MINNEAPOLIS (AP) — The trial of a Minnesota police officer charged in the shooting death of Daunte Wright opened its second week of testimony on Monday with an assistant medical examiner telling jurors that the gunshot wound was not survivable and caused Wright’s death.

Prosecutors also highlighted the differences between the Officer Kim Potter’s handgun and the Taser that her lawyers say she had intended to fire.

Wright, 20, was killed on April 11 after being pulled over in the Minneapolis suburb of Brooklyn Center for having expired license plate tags and an air freshener hanging from his rearview mirror. Potter, 49, is charged with manslaughter.

Potter, a 26-year police veteran who resigned two days after the shooting, said she meant to draw her Taser to stop Wright after he pulled away and got back in his car as officers tried to arrest him on a warrant for a weapons charge. Potter is white and Wright was Black. His death, which came while Derek Chauvin was on trial in nearby Minneapolis in George Floyd’s death, set off several nights of angry protests in Brooklyn Center.

The defense has called the shooting a horrific mistake, but has also asserted that Potter would have been within her rights to used deadly force on Wright because he might have dragged Johnson with his car.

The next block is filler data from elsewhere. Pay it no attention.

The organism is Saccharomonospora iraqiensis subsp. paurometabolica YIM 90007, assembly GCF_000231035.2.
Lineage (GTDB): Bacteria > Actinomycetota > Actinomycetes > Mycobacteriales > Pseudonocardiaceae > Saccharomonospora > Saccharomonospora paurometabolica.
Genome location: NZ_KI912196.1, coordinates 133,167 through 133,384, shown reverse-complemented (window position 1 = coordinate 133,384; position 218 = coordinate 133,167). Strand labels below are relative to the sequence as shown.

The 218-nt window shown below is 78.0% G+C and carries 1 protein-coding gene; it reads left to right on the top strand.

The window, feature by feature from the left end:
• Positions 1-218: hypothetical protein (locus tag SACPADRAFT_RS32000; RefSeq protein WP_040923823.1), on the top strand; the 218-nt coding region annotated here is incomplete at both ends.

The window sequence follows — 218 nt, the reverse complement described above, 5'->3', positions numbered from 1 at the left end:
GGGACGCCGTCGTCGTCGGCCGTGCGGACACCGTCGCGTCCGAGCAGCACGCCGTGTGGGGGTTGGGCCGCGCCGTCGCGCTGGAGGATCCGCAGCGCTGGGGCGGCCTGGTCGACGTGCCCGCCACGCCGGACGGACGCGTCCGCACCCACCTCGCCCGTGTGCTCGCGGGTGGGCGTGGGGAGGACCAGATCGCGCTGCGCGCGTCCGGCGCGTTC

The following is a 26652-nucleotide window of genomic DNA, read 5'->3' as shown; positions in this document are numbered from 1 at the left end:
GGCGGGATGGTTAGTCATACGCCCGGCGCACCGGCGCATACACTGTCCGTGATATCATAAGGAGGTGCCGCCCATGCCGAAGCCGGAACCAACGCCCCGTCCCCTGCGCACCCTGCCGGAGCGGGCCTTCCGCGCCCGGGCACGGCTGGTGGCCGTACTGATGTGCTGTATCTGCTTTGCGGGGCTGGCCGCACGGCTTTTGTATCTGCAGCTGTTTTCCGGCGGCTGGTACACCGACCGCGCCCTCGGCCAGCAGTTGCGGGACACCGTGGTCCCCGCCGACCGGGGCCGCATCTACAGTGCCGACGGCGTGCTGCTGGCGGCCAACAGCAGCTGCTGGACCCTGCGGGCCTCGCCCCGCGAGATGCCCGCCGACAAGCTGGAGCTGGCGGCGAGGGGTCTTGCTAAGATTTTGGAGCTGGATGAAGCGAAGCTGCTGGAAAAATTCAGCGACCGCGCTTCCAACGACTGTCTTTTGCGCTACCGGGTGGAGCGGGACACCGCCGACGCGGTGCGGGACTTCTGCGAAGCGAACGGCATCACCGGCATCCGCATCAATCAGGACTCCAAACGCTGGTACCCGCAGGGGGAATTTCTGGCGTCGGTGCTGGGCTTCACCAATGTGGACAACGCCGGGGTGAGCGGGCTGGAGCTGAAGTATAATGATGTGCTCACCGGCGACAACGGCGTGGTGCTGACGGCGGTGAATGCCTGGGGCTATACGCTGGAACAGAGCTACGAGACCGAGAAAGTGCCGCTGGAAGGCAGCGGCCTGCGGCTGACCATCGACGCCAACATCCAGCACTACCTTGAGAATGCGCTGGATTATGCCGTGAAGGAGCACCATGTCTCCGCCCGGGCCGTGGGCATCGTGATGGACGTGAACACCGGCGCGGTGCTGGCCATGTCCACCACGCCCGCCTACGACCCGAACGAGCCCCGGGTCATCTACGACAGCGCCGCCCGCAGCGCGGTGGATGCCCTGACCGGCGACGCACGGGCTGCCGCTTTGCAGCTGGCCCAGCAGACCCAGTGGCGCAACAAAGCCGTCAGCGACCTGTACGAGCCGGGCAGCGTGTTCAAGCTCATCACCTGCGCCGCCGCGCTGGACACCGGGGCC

The video showed the critical moments where Wright pulled away as another officer was on the verge of handcuffing him, followed by Potter shouting “I’ll tase you!” and “Taser, Taser, Taser!” and then shooting him once with her handgun.

The jury heard testimony Monday about the differences between Potter’s Taser and handgun.

Sam McGinnis, a senior special agent with the state’s Bureau of Criminal Apprehension, told the jury that the holsters on Potter’s duty belt require an officer to take deliberate actions to release the weapons. The gun holster has a snap, while the Taser holster has a lever. The handgun, which is black, weighs just over 2 pounds (0.9 kilograms), while the Taser, which is yellow, weighs just under a pound (0.45 kilograms), McGinnis said.

The Taser and gun have different triggers, grips and safety mechanisms, McGinnis testified. The Taser also has a laser and LED lights that display before it is fired, which he demonstrated for the jury, while the handgun does not, he said.

McGinnis also testified that Potter didn’t perform a function test on her Taser at the start of her shift. Although the Brooklyn Center Police Department’s policy is that officers are supposed to do that, McGinnis acknowledged under cross-examination that he didn’t check to see how widely the department’s officers complied.

Prosecutors asked to have the jurors handle a Taser, but the judge did not allow it, sustaining an objection from Potter’s attorneys. The judge said jurors will have the opportunity to do that as part of the evidence during deliberations.

Earlier Monday, Dr. Lorren Jackson, an assistant Hennepin County medical examiner, testified that the gunshot wound causing injuries to Wright’s heart and lungs is what caused his death. He said with these injuries, one can survive “seconds to minutes.”